An Unexpected Result

Sudden Grace

How does this sound?
"Dear Lord, I would like to enlist for a two week engagement, at the end of which I shall knowledgeably mock you and your followers."

You don't have to take anyone's word for it. You can do this experiment for yourself.

Christianity is at once complex and profoundly simple. It was not enough to want to believe. (Not that I comprehended what I was endeavoring to believe in.) I said I would turn control of my life over to God and live as a Christian for two weeks. How hard can that be? Could it be done with a simple prayer perhaps?

No, it had to be genuine belief and yielding - a willingness to do more than read the bible and go to church. I had to be willing to stipulate the existence of God (for the sake of the experiment) and I had to be willing to follow God's direction, at least for the two weeks.

But how, exactly, does one turn over control of one's life over to an omnipresent, but invisible, intangible God?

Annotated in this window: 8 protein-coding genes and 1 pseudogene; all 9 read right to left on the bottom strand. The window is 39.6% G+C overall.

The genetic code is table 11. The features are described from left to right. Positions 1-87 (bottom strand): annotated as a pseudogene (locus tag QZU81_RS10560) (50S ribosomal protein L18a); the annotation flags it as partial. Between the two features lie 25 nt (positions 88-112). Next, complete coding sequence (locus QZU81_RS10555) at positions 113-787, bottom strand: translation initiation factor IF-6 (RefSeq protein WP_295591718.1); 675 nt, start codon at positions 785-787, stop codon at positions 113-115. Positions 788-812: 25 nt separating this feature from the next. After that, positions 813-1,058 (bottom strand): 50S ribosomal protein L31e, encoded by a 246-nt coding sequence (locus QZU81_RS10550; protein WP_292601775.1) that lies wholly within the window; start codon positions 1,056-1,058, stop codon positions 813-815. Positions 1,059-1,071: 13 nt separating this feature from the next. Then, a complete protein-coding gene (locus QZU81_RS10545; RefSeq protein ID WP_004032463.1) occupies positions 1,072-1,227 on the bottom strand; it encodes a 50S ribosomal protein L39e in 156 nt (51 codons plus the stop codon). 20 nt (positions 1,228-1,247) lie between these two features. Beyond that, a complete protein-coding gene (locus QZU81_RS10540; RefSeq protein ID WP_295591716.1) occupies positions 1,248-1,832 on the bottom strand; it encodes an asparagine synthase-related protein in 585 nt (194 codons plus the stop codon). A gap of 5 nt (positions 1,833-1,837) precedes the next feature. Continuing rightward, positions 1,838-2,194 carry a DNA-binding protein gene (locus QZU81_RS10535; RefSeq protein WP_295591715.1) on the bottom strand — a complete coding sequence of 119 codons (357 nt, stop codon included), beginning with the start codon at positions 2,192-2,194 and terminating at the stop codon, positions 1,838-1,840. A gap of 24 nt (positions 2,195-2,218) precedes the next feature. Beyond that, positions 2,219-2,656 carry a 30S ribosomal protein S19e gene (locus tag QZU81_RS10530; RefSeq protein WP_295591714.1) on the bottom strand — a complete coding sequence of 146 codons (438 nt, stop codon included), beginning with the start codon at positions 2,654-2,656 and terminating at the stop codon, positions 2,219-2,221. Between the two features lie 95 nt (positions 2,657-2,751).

It turns out that two things are required: To believe in your heart, and to confess with your mouth that He is both Savior and Lord. These are simple, but critical parts of expressing the faith needed. What you need to believe is that He is the eternal God who came as the son to forgive your sins by paying the penalty of death on the cross for the sins you have committed. You have to say aloud that you believe this and that you accept it as His free gift for you and accept His lordship and control over your life.

I was clueless, but with a leap of faith, I was believing that God was real and once I opened my mouth to voice a desire to have God take control, a strange thing happened.

Suddenly, I knew that God was real. I had direct, certain knowledge, like Descartes' "Cogito ergo sum". This was prima facie evidence with no dependence on anyone or anything else to verify it. My spirit knew, as surely as I know anything sensed directly with my five senses, that God was real. I was utterly surprised. I knew with as much certainty as a human can have that as long as I followed God, everything would be well with me. I knew that I did not need two weeks to collect "data".

I had been expecting to just put another notch in my belt of philosophical encounters, but I had encountered God instead. A God I had never believed in. I call it the experiment with no end.

I was about to learn a lot more.